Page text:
Diverse teams are smarter. Working with people who think differently forces you to challenge your assumptions, focus on facts, and overcome blind spots that could be trapping you in stale ways of thinking. That’s why non-homogenous teams outperform their peers by up to 35%.

Unfortunately, however, ineffective recruiting strategies and unconscious bias can sometimes undermine your efforts before they yield the results you’re looking for. Most companies already know that building a diverse workforce takes intentional effort, strategy, and a willingness to deal with uncomfortable questions. But how do you practically implement a program that yields tangible results?
These 12 ideas will give you a good head start.

Start With Strategy

Before you can implement changes to your sourcing and screening process, you need to know where you’re heading. Hiring strategies should actively support diversity initiatives from the top down. Here’s what you can do to move the needle:

  • Get comfortable with new ideas.
    Talking about diversity might make you feel uncomfortable. That’s okay. Be willing to have conversations about difficult topics and to rethink previous assumptions from new perspectives.
  • Promote executive sponsorship.
    Adoption of new initiatives and ideas must start at the executive level and flow throughout the organization. When leaders value and promote diversity, it becomes part of the organizational culture.
  • Consider current diversity metrics.
    Take a look at diversity metrics both at the organizational level and within individual departments. These might include:

    • Workforce demographics, both holistically and within teams
    • Percentage of diversity sourcing tactics for each hire
    • Overall hires per quarter
    • Diversity training participation
    • Career advancement percentages
  • Evaluate employer branding.
    Does your employer branding make your company an attractive option for diversity candidates? Branding images, employee stories, and messaging can all paint subtle pictures about how much (or how little) you value diversity. You can also attract diverse candidates by intentionally creating a culture of authenticity and open-mindedness where employees can confidently be themselves. Cultural elements such as paid parental leave, holiday policies that include diverse belief systems, and benefits that cover domestic partners can all support those efforts.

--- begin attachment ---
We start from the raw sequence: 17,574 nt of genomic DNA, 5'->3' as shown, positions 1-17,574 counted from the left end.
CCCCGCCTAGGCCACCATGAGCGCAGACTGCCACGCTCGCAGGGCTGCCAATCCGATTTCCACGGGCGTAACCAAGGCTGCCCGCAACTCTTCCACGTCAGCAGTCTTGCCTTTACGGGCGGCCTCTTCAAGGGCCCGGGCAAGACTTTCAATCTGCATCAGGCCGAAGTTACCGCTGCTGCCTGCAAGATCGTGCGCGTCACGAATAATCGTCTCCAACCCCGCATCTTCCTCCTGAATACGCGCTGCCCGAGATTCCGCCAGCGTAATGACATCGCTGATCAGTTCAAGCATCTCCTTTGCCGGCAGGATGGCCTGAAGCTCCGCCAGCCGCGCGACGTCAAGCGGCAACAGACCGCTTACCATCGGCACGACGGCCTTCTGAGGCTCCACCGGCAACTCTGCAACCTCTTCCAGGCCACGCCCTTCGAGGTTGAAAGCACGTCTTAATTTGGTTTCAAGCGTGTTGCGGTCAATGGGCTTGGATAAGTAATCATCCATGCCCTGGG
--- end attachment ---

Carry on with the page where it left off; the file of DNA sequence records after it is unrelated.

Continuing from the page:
Broaden Your Candidate Sourcing Efforts

Next, take a close look at where and how you recruit. Unconscious bias can creep in through the back door if you are sourcing only from a narrow pool of candidates. Cast a wider net by proactively recruiting among diverse candidate sources:

  • Write inclusive job ads.
    Rethink the wording of job ads so that the appeal to the broadest number of candidates. For example, women often respond negatively to words like “ambition,” so you may attract more female candidates by choosing a different word.

    Women are also less likely than men to apply for a job posting if they do not meet 100% of the requirements. One way to overcome this challenge is to eliminate rigid requirements that aren’t strictly necessary. For example, does the candidate absolutely need a minimum of five years of experience? If someone with four years could conceivably perform well in the role, leave the specific number out of the job ad.

  • Partner with diversity organizations.